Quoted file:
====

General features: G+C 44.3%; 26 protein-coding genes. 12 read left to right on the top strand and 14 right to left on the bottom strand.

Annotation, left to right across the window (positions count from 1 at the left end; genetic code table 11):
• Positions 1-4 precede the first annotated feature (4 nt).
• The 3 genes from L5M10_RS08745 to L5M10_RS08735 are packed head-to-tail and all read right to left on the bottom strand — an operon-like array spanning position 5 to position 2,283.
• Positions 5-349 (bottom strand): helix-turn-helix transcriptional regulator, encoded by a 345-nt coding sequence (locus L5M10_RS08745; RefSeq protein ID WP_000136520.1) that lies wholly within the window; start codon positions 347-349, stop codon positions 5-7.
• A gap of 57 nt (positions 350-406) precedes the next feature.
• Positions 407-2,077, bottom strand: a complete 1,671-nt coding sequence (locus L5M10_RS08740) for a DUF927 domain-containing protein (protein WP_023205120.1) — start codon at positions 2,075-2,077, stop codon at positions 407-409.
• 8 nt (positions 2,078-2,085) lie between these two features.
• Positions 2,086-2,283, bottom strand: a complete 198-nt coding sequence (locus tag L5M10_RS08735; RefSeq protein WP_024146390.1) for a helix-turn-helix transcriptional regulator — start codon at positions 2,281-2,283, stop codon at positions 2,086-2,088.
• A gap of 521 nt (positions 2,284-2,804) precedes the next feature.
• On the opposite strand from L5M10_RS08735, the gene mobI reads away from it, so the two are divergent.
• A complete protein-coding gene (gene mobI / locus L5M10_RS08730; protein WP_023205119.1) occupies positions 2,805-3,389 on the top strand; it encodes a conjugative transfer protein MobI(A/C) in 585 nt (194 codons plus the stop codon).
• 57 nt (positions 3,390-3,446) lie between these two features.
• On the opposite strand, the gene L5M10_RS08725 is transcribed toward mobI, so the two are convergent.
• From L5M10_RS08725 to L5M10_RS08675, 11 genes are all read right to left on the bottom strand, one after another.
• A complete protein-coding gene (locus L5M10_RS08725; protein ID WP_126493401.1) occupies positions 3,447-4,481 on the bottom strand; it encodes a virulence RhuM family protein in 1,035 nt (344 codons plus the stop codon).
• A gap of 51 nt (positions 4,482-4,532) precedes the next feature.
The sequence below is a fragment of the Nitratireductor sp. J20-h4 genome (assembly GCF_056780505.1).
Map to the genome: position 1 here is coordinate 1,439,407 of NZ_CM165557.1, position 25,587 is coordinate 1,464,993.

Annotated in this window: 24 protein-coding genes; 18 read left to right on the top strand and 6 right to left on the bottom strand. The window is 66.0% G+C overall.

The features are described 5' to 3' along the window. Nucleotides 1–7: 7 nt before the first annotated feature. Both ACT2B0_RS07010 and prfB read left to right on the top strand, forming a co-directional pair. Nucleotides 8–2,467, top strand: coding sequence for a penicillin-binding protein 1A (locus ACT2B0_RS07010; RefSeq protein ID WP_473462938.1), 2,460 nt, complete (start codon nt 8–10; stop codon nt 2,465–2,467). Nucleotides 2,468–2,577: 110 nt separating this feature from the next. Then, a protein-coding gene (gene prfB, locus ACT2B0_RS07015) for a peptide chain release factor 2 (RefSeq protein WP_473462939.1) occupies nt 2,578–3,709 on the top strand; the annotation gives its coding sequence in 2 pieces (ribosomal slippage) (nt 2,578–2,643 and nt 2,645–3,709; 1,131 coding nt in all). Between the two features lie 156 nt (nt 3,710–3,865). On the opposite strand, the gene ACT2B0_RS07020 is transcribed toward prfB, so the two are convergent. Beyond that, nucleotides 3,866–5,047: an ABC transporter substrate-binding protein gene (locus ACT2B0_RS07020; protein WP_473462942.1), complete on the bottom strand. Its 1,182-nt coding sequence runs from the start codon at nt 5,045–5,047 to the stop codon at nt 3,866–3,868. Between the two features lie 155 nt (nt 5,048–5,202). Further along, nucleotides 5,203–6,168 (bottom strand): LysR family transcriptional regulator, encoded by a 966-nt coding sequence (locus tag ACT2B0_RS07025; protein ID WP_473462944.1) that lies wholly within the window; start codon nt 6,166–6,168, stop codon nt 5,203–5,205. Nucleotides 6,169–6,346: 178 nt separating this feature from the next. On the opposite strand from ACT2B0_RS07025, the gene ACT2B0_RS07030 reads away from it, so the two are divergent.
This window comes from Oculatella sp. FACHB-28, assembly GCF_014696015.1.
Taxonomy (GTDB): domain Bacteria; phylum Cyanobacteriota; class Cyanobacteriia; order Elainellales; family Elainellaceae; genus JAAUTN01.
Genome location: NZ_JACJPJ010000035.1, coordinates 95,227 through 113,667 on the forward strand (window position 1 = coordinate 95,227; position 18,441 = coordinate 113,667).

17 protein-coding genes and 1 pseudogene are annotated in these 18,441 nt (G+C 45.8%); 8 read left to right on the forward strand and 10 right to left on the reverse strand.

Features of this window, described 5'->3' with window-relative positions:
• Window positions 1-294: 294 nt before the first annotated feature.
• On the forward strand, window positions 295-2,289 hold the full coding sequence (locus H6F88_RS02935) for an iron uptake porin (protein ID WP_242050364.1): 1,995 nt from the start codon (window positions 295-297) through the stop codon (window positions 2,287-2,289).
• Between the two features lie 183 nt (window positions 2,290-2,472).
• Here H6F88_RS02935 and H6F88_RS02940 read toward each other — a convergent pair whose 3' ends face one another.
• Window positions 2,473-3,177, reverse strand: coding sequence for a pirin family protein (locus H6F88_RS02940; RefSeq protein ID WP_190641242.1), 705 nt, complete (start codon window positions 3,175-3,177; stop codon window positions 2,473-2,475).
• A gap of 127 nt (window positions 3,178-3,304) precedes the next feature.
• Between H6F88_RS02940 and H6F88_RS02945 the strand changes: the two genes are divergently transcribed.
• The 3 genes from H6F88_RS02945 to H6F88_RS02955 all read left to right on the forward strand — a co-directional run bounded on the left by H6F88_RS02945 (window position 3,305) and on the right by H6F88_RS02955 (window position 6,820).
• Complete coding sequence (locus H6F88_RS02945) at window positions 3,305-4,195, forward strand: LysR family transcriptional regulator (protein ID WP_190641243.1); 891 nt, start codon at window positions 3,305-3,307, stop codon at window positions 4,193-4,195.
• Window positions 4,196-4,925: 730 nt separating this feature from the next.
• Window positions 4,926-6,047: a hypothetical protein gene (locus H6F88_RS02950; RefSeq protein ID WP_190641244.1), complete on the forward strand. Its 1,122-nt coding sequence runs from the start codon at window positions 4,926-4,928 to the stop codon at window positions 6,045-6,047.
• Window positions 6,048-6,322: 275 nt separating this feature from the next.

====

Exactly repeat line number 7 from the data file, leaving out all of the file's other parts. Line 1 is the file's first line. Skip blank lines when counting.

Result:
• Positions 407-2,077, bottom strand: a complete 1,671-nt coding sequence (locus L5M10_RS08740) for a DUF927 domain-containing protein (protein WP_023205120.1) — start codon at positions 2,075-2,077, stop codon at positions 407-409.